About this listing
A Navy shipyard from 1801 until 1966, important during the Civil War
Borough : Brooklyn
Neighborhood : Navy Yard
Place Matters Profile
What is now the Brooklyn Navy Yard used to be a tobacco plantation on the East River on what was then called "Wallabout Bay." In 1781, it was transformed into a shipping yard, and in 1801, the Brooklyn Navy Yard was founded as the New York Naval Shipyard. For 165 years the Yard produced Americaâs mightiest warships and related technologies that helped shape our nationâs future. During the Civil War, it was the primary site for repairing ships and distributing supplies for the Union Fleet. During WWII the âCan-Doâ Yard employed 70,000 male and female civilian workers who built, converted or repaired over 5,000 ships in service to our nation. Many of the surrounding Fort Greene residents were shipbuilders and repairmen. When the Yard closed in 1966, thousands of New Yorkers lost their jobs and, although the City purchased the property, it took decades for the Yard and its neighbors...
What is now the Brooklyn Navy Yard used to be a tobacco plantation on the East River on what was then called "Wallabout Bay." In 1781, it was transformed into a shipping yard, and in 1801, the Brooklyn Navy Yard was founded as the New York Naval Shipyard. For 165 years the Yard produced America’s mightiest warships and related technologies that helped shape our nation’s future. During the Civil War, it was the primary site for repairing ships and distributing supplies for the Union Fleet. During WWII the “Can-Do” Yard employed 70,000 male and female civilian workers who built, converted or repaired over 5,000 ships in service to our nation. Many of the surrounding Fort Greene residents were shipbuilders and repairmen. When the Yard closed in 1966, thousands of New Yorkers lost their jobs and, although the City purchased the property, it took decades for the Yard and its neighbors to recover. Today, the Brooklyn Navy Yard Industrial Park is home to over 300 businesses in diverse industries from traditional maritime to media, medicine, design and construction, fashion, carpentry and green manufacturing. Throughout its history, the Yard has been a center of industrial innovation and its workers have displayed skilled craftsmanship and an entrepreneurial spirit that are the foundation for the Yard’s revitalization and success today.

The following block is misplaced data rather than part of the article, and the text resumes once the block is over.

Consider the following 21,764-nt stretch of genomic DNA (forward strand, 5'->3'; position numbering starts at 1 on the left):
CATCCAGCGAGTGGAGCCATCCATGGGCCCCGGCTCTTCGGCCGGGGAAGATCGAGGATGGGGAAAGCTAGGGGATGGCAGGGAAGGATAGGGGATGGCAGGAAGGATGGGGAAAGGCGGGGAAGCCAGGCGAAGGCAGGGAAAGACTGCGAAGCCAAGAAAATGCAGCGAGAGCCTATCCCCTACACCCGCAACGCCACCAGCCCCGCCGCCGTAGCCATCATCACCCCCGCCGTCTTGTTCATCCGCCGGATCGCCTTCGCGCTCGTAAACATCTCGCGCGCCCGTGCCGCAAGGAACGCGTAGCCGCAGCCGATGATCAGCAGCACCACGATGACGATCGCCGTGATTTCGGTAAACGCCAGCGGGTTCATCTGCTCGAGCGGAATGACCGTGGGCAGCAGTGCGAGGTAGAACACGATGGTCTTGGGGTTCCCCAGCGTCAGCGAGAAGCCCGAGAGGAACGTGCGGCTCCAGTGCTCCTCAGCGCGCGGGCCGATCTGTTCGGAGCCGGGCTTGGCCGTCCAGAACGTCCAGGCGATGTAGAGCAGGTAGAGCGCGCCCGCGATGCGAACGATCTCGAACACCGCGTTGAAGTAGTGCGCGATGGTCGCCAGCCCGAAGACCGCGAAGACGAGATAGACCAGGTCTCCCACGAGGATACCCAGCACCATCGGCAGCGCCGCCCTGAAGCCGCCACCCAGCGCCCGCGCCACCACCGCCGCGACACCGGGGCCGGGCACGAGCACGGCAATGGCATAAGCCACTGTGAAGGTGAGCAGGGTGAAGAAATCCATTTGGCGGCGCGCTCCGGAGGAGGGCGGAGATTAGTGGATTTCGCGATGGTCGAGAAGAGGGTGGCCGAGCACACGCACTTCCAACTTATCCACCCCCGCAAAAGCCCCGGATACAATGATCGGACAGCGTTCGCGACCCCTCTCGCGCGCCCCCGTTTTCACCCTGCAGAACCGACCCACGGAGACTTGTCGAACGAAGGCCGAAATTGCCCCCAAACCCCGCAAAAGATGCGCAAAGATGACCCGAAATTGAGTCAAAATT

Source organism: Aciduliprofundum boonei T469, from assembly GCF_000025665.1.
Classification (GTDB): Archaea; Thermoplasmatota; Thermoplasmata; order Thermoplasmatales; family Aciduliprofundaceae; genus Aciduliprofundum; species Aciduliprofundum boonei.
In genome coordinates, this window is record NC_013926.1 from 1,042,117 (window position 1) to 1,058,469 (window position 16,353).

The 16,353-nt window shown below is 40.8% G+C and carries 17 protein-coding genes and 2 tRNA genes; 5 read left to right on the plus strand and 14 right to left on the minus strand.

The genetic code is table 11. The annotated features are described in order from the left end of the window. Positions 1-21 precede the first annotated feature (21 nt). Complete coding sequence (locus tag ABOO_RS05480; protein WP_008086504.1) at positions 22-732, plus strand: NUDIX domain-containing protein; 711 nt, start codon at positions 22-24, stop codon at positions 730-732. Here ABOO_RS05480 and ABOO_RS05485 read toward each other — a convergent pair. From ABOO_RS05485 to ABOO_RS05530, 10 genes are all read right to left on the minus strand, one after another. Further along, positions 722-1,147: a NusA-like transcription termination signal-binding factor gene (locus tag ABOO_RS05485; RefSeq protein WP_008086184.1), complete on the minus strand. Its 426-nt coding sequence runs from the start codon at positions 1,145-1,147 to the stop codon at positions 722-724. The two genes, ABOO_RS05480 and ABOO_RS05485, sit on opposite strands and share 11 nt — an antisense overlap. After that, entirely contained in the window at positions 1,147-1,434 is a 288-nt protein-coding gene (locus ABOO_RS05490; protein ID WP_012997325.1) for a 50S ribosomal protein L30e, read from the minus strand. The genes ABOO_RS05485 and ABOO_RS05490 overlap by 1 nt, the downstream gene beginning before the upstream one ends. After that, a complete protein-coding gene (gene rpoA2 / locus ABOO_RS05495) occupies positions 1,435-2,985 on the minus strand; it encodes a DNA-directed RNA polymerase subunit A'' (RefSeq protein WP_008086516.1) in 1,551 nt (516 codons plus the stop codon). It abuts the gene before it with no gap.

This vibrant industrial park sits on its historic 300-acre site along the East River in between the Williamsburg and Manhattan Bridges, and is bordered by the neighborhoods of Williamsburg, Fort Greene, Clinton Hill and Dumbo. More than 45 building altogether represent an extraordinary variety of architectural styles, dating from the early 19th century to the 21st century state-of-the-art, with influences of premiere architects in Greek Revival, Italianate, Second Empire, Art Deco, and Moderne styles with exemplar related engineering technologies. Waterfront assets include six historic dry docks and active piers. Listed on the National Register of Historic Places, the Yard is also home to three NYC landmarks: the oldest operating Naval dry dock in the nation (1851), the US Naval Hospital (1838), and the Chief Surgeon's Quarters (1863).